A project that began earlier this year now bears fruit: slim, rectangular fruit.
New Liberal Arts, a Snarkmarket/Revelator Press collabo, is 80 pages long, with 21 pitches for new liberal arts from some of the smartest minds we could find. The pitches range from attention economics to video literacy; you are gonna love what you find in this book.
It goes on sale tomorrow at 9 a.m. PST, so be sure to check in early—there are only 200 copies. Each one is $8.99. The idea is that after we sell those, we’ll release the PDF, so when you buy a book, you’re also buying a little slice of free for everybody. Or something like that.
But bear in mind: New Liberal Arts has a secret—one that can only be unlocked out there in the world of atoms and new-book-smell, not here in the world of pixels and PDFs.
To warm you up, we’ll be posting a few new liberal arts this week. It breaks my heart, because they look so lame here on the blog, without Brandon Kelley’s wonderful design—but I do want to give you a taste.
The first, micropolitics, is from Matt. He was the most prolific contributor to this book, with 3.5 entries to his credit, and I have to tell you, each one is an E.B. White-worthy gem—compact, lucid, thought-provoking. I’d pay the cover price for his contributions alone.
You can probably name your head of state, your chief minister of defense, and the main branches of your federal government. But do you know the name of your city manager? The head of your neighborhood association? The neighbor who hasn’t missed a city council meeting since the 1970s?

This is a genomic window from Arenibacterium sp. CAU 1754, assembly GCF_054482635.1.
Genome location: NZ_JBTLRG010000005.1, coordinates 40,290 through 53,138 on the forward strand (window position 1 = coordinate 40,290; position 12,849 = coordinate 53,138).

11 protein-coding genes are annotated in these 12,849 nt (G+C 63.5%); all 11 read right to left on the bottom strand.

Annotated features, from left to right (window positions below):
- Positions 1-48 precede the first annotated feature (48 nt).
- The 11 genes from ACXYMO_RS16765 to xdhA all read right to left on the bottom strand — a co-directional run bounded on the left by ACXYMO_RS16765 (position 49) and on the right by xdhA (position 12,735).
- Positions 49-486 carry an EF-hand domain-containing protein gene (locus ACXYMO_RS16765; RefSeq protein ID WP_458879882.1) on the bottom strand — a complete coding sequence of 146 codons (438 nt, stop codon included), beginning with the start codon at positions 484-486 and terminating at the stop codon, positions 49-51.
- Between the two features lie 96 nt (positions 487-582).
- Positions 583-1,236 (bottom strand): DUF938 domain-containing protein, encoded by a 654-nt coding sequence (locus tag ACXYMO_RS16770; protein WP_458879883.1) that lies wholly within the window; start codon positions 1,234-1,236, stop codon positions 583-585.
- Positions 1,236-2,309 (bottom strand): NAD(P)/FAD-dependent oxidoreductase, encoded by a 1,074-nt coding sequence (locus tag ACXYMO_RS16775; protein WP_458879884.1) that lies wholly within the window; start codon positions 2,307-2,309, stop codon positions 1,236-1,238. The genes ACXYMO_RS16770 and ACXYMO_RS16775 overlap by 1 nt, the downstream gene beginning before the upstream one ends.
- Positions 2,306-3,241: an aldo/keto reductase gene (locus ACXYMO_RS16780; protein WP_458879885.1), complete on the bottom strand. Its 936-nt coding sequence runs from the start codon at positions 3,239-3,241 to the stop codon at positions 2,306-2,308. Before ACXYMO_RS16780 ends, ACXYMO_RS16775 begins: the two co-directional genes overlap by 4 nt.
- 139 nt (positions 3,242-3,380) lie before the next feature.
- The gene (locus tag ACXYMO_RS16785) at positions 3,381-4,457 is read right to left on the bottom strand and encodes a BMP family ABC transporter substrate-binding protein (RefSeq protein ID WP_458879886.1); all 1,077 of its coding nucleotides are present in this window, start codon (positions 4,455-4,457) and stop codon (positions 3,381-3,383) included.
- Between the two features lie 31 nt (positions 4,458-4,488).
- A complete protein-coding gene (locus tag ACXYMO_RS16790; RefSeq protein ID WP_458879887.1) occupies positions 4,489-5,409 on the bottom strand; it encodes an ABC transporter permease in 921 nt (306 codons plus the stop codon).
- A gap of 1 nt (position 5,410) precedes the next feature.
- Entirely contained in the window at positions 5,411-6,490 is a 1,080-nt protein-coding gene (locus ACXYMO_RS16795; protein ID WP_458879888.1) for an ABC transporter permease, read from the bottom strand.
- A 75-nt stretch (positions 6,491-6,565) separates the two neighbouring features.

So much of the texture of everyday life is hashed out in obscure municipal backchannels, by small groups of engaged citizens getting together on week-day evenings. The buildings you see every day, the restaurants you dine at, the closing time of your neighborhood bar, the bus routes to and from your
home—these things are the way they are because of a complex system of professional networks and planning meetings that few have the know-how to navigate. When the spare change and free time of millions of people can elect a U.S. President, we’ve entered a new era of civics built not on institutions, but on individuals.
This is micropolitics, and it affects more than places. The particulars of health care plans that will affect millions are being drawn up by civil servants in remote corners of government, while a quietly influential elite adds loopholes and kickbacks over expensive dinners. Masters of micropolitics will learn to find these nodes of civic influence and ensure that the best ideas get a place at the table.
Learning micropolitics doesn’t just mean learning how to draw an org chart for a city or a neighborhood or an issue. It means learning how to improve that org chart. It means learning the practical art of organizing small groups of people to make noise, apply pressure, or elect someone. It’s about finding the small changes that have big effects in the life of a community.
As they say, all politics is micro.